Feeding

Like other baleen whales, North Atlantic right whales are filter feeders, using their remarkable baleen to strain prey from the water. Baleen is made of keratin, the same material that makes up our hair and fingernails. It hangs like a curtain in a series of plates on either side of the whale's upper jaw with more than 200 plates per side, between 2 and 2.8 m in length. On the inner edge of each plate is a hair-like fringe. As the whale swims through a prey patch with its mouth wide open, water streams out between the plates, but the matted fringe traps the prey which is then brushed off with the tongue and swallowed.


Right whale calf in the Bay of Fundy showing
the opening by which the seawater enters before
going through the baleen.
North Atlantic right whales feed on zooplankton, primarily the calanoid copepod Calanus finmarchicus, whose size is roughly that of a grain of rice. It is believed that right whales need to consume between 407,000 and 4,140,000 calories every day 1, so they must find extremely dense patches of zooplankton on which to feed since it has to be worth their while to open those immense mouths. From a human perspective, the daily caloric requirement of a right whale is equivalent to that of 203 to 2,070 people. Tides and other currents can create high concentrations of zooplankton, and in Cape Cod Bay for example right whales feed on patches with a minimum concentration of 4,000 organisms per cubic meter of water. This amount of food allows right whales to maintain a mass 50 billion times larger than that of a large copepod. Right whales also have the ability to store energy in their blubber or fat layer which is up to 20 cm thick.

Right whales use different foraging strategies depending on the distribution of zooplankton in the water column. When the zooplankton is at or near the surface, the whale swims steadily at about 5 km/h (3 knots) through the patch with its mouth open, changing course to remain within the densest feeding area.
Left side of a skim feeding right whale in the
Great South Channel Critical Habitat. The white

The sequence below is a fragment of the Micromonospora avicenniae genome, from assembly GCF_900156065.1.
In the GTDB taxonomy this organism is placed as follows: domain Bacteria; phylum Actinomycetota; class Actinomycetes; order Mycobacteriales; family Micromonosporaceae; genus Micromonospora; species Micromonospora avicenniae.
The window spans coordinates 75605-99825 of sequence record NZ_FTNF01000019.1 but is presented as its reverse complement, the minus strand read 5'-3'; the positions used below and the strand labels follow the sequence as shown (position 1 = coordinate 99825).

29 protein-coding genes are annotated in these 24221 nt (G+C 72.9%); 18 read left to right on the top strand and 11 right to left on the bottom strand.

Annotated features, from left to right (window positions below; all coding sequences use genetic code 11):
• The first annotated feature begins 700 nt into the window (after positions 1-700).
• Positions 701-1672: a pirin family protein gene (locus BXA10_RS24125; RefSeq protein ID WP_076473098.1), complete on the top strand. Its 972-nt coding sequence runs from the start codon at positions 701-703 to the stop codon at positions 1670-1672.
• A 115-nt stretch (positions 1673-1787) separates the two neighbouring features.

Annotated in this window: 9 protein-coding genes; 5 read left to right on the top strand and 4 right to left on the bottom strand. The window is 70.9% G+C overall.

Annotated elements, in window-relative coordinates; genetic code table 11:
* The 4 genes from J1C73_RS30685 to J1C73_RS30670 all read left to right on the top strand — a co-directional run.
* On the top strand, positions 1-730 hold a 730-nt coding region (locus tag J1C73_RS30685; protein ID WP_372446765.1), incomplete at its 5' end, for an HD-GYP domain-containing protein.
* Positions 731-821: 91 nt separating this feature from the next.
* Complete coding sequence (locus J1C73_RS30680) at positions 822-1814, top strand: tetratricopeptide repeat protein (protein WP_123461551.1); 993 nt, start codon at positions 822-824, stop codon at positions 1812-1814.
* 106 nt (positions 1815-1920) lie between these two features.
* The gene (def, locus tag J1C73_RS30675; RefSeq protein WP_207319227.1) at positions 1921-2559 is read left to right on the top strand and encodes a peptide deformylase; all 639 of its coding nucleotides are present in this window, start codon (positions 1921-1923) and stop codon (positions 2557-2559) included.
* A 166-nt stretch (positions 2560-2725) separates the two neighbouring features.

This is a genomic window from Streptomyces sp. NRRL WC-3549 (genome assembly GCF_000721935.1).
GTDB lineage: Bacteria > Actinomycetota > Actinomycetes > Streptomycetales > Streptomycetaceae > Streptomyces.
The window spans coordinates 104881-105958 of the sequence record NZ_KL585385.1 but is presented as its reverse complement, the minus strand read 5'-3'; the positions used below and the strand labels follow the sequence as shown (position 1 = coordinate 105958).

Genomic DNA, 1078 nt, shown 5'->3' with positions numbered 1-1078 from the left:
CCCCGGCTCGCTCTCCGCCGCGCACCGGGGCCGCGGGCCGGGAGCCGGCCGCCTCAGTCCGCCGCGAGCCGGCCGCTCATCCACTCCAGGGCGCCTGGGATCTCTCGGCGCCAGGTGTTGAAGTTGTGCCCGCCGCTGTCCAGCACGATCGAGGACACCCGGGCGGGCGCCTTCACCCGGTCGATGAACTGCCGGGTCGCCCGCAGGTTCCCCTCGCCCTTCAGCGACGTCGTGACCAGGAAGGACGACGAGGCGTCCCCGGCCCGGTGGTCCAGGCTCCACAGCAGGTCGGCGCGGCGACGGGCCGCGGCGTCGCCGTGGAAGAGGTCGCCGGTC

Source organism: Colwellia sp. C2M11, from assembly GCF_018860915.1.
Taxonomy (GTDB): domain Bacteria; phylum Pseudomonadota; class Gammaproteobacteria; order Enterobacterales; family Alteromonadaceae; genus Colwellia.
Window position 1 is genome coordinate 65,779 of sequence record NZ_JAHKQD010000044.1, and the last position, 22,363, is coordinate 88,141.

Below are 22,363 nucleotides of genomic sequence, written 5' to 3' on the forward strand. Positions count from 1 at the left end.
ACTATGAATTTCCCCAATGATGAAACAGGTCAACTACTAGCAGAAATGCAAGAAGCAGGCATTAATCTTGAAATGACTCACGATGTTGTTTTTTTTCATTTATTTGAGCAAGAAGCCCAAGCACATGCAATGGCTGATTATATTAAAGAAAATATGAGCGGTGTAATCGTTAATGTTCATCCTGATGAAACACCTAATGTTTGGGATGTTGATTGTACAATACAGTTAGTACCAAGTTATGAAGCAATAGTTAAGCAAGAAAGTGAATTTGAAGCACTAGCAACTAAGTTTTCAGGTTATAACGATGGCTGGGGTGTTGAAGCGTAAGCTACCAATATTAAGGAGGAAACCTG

gum line and grey baleen are visible below the
edge of the upper jaw.
If the prey is concentrated at the surface the whale "skim-feeds", swimming with its upper jaw held high above the water. When patches form a little deeper, the whale will "sub-surface feed", coming up every 25 minutes or so to breathe. In both cases the mouth remains open except when the baleen is "flushed" - the action by which the whale brushes the zooplankton off the baleen with its tongue - about once per hour 2. Skim and sub-surface feeding are often seen in Cape Cod Bay and the Great South Channel. In the Bay of Fundy the calanoid copepods are concentrated near the seafloor at depths of 100 m to more than 200 m and right whales must dive to the bottom to feed. These dives can last up to 20 minutes and whales sometimes surface with mud on their heads indicating they have been all the way to the bottom (200+ m).

High concentrations of copepods have been found in the spring, summer and fall in all known right whale habitats: lower Bay of Fundy 3, Roseway Basin 4, Great South Channel 5 and Cape Cod Bay 6. However, no concentrations of plankton have been documented in the calving ground in the southeast United States, suggesting right whales are not feeding in that habitat.



1 Kenney, R. D., M. A. M. Hyman, R. E. Owen, G. P. Scott, and H. E. Winn. 1986. Estimation of prey densities required by western North Atlantic right whales. Marine Mammal Science 2:1-13.

2, 6 Mayo, C. A., and M. K. Marx. 1990. Surface foraging behaviour of the North Atlantic right whale, Eubalaena glacialis, and associated zooplankton characteristics. Canadian Journal of Zoology 68:2214-2220.

3 Murison, L. D., and D. E. Gaskin. 1989. Zooplankton distributions and feeding ecology of right whales (Eubalaena glacialis glacialis) in the outer Bay of Fundy, Canada. M.S. Thesis. University of Guelph, Guelph, Ontario, Canada.

4 Baumgartner, M. F., and B. R. Mate. 2003. Summertime foraging ecology of North Atlantic right whales. Marine Ecology Progress Series 264:123-135.

5 Wishner, K. F., J. R. Schoenherr, R. Beardsley, and C. Chen. 1995. Abundance, distribution and population structure of the copepod Calanus finmarchicus in a springtime right whale feeding area in the south western Gulf of Maine. Continental Shelf Research 15:475-507.

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